Wilder left the preparation plant and returned to the Wallins Pit area. At 1:55 p.m. the end loader operator, Robert Caruso, completed the loading of Wilder's truck. Wilder left the coal pit and had traveled approximately 2.3 miles down the haul road when at approximately 2:30 p.m. he apparently lost control of the truck which overturned onto the mine haul road. The victim apparently either jumped or was thrown from the overturning truck and was crushed between the truck bed and the haul road surface.

At approximately 2:35 p.m., Mike Miracle, a water truck driver for Cloverfork Mining and Excavating, Incorporated, was traveling down the haul road and came upon the accident scene. Scott Brock, a truck driver for B&S trucking, arrived shortly after Miracle. The two walked down to the overturned coal truck and checked the operator's cab. They observed no one in the cab and assumed the driver had caught a ride with someone, since he could not be located.

Moments later, the two observed Wilder under the overturned truck and immediately returned to a vehicle and called for assistance on a citizen's band radio. As a result, co-workers from the Kentucky-West Virginia Strip surface mine site arrived at the scene to assist with recovery efforts.

The Harlan County Emergency Rescue Squad and the Kentucky State Police were immediately notified by Patricia Thompson, a secretary for RB Coal Company at approximately 2:45 p.m.

A front end loader was brought from the Kentucky-West Virginia Strip surface mine site to assist in the recovery efforts. The truck bed was raised slightly and supported with wooden material. The victim was subsequently removed from beneath the truck bed and pronounced dead at 4:00 p.m. by Harlan County Coroner, Phillip Bianchi. Wilders' body was transported by Mountain Emergency Medical Services to the Harlan Appalachian Regional Hospital located approximately 21 miles away in Harlan, Kentucky.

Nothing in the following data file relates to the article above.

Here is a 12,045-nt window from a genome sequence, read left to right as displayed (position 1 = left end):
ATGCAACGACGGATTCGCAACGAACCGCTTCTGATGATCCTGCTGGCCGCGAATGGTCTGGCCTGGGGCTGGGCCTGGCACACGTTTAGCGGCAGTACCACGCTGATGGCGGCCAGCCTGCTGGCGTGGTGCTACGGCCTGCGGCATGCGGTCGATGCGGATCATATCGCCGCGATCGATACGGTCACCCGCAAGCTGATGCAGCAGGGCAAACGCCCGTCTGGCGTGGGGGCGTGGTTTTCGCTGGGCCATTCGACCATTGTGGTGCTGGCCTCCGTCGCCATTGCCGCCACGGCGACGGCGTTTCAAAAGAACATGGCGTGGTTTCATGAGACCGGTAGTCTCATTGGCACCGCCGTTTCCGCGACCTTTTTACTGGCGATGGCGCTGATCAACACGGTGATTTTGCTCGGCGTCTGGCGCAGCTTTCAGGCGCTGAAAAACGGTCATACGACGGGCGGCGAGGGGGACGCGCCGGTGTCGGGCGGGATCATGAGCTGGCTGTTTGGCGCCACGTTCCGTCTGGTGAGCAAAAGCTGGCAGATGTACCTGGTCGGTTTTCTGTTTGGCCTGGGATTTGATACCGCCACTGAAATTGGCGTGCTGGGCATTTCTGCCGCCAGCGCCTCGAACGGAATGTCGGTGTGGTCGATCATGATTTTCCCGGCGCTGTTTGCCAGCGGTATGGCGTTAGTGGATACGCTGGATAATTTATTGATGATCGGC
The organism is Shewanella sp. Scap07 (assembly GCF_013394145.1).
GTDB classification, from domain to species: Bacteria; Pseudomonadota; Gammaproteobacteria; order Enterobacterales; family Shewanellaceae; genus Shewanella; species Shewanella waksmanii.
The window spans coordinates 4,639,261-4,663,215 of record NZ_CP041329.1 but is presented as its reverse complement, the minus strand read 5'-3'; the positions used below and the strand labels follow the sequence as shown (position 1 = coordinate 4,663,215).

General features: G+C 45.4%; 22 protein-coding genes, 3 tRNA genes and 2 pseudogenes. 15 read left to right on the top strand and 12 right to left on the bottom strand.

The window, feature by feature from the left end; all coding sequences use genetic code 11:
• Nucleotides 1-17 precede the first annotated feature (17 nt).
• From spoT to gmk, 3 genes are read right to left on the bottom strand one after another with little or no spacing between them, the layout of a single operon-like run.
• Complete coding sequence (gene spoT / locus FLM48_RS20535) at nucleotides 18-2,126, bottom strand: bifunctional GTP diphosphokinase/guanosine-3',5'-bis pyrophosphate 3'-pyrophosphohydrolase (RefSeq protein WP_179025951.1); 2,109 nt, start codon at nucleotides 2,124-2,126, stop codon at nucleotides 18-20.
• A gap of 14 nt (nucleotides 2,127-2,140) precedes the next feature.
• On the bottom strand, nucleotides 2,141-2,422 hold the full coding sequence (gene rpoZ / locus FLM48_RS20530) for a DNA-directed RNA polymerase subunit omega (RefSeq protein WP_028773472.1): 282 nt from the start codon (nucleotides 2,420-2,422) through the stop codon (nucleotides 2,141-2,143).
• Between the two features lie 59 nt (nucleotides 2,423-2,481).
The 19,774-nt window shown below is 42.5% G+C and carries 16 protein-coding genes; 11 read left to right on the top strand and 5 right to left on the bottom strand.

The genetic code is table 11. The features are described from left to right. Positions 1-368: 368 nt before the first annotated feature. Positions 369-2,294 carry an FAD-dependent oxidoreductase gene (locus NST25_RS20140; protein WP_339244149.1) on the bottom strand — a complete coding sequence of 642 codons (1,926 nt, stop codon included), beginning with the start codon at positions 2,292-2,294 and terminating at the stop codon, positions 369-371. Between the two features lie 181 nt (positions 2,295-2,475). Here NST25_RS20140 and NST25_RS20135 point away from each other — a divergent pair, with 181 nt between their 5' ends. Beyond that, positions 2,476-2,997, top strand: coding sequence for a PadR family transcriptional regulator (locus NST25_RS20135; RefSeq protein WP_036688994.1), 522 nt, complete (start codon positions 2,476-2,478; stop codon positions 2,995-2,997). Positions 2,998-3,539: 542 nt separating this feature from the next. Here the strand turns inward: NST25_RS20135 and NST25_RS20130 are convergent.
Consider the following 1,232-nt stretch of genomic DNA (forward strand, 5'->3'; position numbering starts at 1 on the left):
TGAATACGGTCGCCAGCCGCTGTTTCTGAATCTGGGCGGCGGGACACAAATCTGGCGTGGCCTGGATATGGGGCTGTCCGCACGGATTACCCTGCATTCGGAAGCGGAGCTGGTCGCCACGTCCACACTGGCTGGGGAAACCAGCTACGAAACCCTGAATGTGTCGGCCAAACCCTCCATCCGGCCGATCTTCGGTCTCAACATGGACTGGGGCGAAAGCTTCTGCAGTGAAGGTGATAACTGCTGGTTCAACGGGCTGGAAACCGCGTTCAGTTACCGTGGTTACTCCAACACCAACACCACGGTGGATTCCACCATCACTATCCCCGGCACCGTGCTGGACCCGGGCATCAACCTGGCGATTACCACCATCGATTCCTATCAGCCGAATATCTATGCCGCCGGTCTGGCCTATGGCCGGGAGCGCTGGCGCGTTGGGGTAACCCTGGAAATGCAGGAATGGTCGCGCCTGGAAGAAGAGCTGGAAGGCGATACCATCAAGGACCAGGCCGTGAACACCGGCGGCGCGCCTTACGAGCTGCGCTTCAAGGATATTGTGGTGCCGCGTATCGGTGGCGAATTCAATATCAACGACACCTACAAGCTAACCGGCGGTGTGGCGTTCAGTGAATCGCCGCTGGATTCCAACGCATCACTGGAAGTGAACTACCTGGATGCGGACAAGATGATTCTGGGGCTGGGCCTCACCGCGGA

At approximately 3:00 p.m., Patricia Thompson contacted MSHA Headquarters and the Kentucky Department of Mines and Minerals to inform them of the accident. The Headquarters Office immediately notified Edward R. Morgan of MSHA's District 7 Office in Barbourville, Kentucky, who dispatched enforcement personnel to the site.


A 103 (k) order of withdrawal was issued by MSHA inspectors to ensure the health and safety of all persons at the mine until an investigation was conducted. A preliminary examination of the accident scene indicated that an extensive examination of the subject truck would be necessary in order to determine the cause of the accident. A request was made by MSHA for assistance from the Approval and Certification Center in Tridelphia, West Virginia. Ronald Medina and Terry Marshall, mechanical engineers, were dispatched to the accident site to perform the examination of the truck.